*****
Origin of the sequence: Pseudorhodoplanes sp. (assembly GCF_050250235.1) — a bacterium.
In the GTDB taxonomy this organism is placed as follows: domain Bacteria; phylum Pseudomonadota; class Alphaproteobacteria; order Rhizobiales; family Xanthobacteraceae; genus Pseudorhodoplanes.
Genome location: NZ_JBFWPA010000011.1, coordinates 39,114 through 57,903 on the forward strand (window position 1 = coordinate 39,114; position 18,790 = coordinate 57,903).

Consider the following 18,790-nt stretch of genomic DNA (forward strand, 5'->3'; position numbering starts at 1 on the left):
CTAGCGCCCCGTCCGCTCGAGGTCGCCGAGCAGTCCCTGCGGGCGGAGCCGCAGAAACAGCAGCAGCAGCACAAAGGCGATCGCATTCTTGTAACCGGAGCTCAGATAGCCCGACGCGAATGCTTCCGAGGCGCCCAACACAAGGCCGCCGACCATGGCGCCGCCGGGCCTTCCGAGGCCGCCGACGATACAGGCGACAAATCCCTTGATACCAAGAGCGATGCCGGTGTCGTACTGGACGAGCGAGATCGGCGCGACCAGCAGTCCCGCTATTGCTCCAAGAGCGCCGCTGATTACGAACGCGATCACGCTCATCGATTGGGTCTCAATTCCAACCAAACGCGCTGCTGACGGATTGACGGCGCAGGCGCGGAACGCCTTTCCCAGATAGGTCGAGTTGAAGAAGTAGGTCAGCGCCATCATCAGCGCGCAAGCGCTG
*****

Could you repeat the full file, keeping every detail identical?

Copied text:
Origin of the sequence: Pseudorhodoplanes sp. (assembly GCF_050250235.1) — a bacterium.
In the GTDB taxonomy this organism is placed as follows: domain Bacteria; phylum Pseudomonadota; class Alphaproteobacteria; order Rhizobiales; family Xanthobacteraceae; genus Pseudorhodoplanes.
Genome location: NZ_JBFWPA010000011.1, coordinates 39,114 through 57,903 on the forward strand (window position 1 = coordinate 39,114; position 18,790 = coordinate 57,903).

Consider the following 18,790-nt stretch of genomic DNA (forward strand, 5'->3'; position numbering starts at 1 on the left):
CTAGCGCCCCGTCCGCTCGAGGTCGCCGAGCAGTCCCTGCGGGCGGAGCCGCAGAAACAGCAGCAGCAGCACAAAGGCGATCGCATTCTTGTAACCGGAGCTCAGATAGCCCGACGCGAATGCTTCCGAGGCGCCCAACACAAGGCCGCCGACCATGGCGCCGCCGGGCCTTCCGAGGCCGCCGACGATACAGGCGACAAATCCCTTGATACCAAGAGCGATGCCGGTGTCGTACTGGACGAGCGAGATCGGCGCGACCAGCAGTCCCGCTATTGCTCCAAGAGCGCCGCTGATTACGAACGCGATCACGCTCATCGATTGGGTCTCAATTCCAACCAAACGCGCTGCTGACGGATTGACGGCGCAGGCGCGGAACGCCTTTCCCAGATAGGTCGAGTTGAAGAAGTAGGTCAGCGCCATCATCAGCGCGCAAGCGCTG